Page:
programmable). Particularly appropriate for line flow and continuous flow process choices, fixed
automation produces one type of part or product in a fixed sequence of simple operations. Until
the mid 1980s most U.S. automobile plants were dominated by fixed automation--and some still
are. Chemical processing plants and oil refineries also utilize this type of automation.

Operations managers favor fixed automation when demand volumes are high, product designs
are stable, and product life cycles are long. These conditions compensate for the process's two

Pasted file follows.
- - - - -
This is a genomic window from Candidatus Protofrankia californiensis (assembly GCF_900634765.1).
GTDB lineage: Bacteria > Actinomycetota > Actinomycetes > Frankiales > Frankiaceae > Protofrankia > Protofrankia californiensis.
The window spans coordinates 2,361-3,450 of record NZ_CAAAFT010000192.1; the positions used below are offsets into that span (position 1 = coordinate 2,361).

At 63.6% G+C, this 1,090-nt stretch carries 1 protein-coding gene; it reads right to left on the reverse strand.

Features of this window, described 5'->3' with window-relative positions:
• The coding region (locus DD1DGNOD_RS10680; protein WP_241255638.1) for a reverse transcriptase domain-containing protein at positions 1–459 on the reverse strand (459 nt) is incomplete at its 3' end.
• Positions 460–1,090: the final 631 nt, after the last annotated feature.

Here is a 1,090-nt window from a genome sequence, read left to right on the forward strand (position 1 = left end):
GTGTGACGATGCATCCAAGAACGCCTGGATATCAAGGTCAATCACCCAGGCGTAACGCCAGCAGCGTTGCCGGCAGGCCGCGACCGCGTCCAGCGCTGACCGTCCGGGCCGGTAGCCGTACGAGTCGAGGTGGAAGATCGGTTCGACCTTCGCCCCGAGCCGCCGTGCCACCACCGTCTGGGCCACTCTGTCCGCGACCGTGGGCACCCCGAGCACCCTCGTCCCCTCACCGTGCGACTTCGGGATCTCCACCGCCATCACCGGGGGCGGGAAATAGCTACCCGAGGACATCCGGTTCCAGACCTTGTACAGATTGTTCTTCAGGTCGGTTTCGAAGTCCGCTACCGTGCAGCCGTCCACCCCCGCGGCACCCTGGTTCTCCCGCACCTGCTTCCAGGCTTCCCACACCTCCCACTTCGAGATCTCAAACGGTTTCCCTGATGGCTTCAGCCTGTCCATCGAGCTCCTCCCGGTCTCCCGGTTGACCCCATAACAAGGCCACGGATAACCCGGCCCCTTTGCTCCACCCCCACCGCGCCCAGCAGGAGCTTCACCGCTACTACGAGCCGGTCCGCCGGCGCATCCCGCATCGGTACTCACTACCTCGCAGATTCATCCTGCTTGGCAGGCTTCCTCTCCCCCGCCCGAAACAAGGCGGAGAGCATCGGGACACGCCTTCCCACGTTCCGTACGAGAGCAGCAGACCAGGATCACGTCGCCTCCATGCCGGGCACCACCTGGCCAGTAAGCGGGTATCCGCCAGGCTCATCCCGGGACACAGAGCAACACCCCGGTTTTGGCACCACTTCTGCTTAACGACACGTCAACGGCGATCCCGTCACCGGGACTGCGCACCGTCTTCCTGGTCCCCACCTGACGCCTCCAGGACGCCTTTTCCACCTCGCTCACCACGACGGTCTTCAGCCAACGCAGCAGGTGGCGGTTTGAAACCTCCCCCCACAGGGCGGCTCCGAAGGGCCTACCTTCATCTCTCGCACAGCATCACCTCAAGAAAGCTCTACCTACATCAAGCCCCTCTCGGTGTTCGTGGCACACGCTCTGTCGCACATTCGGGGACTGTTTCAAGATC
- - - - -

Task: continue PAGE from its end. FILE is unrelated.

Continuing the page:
primary drawbacks: large initial investment cost and relative inflexibility. The investment cost is
particularly high when a single, complex machine (called a transfer machine) must be capable of
handling many operations. Because fixed automation is designed around a particular product,
changing equipment to accommodate new products is difficult and costly. However, fixed
automation maximizes efficiency and yields the lowest variable cost per unit.

Flexible Automation. Flexible (or programmable) automation can be changed easily to handle
various products. The ability to reprogram machines is useful with both flexible flow and line
flow strategies. A machine that makes a variety of products in small batches, in the case of a
flexible flow, can be programmed to alternate between the products. When a machine has been
dedicated to a particular product or family of products, as in the case of a line flow, and the
product is at the end of its life cycle, the machine can simply be reprogrammed with a new